Wednesday, April 16, 2014

A Righteous Emptiness

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As I was riding the bus back to Kansas City on Sunday, the news was breaking of shots fired at the Jewish Community Center and another facility not far from where I live. As I got closer, the news resolved into the fact that three people had been shot and killed. Speculation was that it was a hate crime. By the next day, the identity of the shooter and his victims were known.

The suspect is a white supremacist who has written at length about his anti-Semitic views. And his victims are three white people who weren't Jewish. They were a grandson and grandfather, and a mother of three.

I really want to laugh in the face of this 70-year old man who thought he was achieving some small part of racial purity. I want to mock him until the end of his days for spending his whole life being angry, then failing to do anything to advance his cause in what he may consider his moment of triumph. I want him to know that his concept of identifying "what makes someone Jewish" being "anyone near a building that sounds Jewish" is so misguided that his footnote in history will be people making fun of him and his name for the rest of time.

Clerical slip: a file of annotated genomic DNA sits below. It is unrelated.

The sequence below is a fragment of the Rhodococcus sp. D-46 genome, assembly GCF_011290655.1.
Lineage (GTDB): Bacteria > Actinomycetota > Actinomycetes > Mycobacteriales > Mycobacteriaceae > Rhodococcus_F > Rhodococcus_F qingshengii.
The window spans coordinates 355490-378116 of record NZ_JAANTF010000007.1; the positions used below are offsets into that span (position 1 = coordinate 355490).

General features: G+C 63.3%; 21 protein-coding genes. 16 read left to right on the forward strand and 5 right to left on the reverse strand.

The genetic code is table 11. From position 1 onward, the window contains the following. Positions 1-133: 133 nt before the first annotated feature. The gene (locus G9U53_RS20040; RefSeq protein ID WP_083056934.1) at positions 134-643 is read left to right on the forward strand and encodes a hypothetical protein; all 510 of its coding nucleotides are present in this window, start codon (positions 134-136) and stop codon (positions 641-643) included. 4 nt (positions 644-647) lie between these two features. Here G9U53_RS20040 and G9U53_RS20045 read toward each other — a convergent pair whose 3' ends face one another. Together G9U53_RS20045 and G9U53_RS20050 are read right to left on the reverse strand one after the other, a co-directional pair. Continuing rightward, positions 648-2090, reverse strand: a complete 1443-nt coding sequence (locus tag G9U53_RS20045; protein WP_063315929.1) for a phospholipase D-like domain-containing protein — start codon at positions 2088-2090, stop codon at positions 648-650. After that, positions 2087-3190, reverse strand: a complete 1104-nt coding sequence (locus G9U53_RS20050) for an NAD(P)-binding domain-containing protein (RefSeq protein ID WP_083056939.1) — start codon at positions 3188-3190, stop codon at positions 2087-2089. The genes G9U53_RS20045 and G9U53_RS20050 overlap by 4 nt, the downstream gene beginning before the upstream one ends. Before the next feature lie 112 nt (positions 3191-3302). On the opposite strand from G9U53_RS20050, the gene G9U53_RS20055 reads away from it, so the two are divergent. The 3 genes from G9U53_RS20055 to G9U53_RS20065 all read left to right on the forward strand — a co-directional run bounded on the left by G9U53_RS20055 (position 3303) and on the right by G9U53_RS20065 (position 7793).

But a more considered reaction followed all this hot-blooded self-righteousness and horrified anxiety. He did accomplish something: the deaths of three innocent people. Those victims have families and communities that mourn them. They weren't Jewish, but they are loved and missed by the world at large.

And then my opinion of the killer changes. I just want him to be as far away from me as possible, so I don't have the chance to be touched by his bile. I want him to be thrown into a deep hole and forgotten about.

If convicted, he will spend the rest of his life in jail, one way or the other: until his natural end, or until the state can execute him. His death, natural or accelerated, will not solve anything. The dead will remain dead. The hate that drove him will continue, lurking in another heart that may also overflow at some future time.

It remains for us to take note of the lesson and make sure that our values and principles are the ones that are passed on to the generations going forward.

[This entry concerns the events related to the shooting at the Jewish Community Center and Village Shalom in Overland Park, KS in April of 2014. Wiki =]

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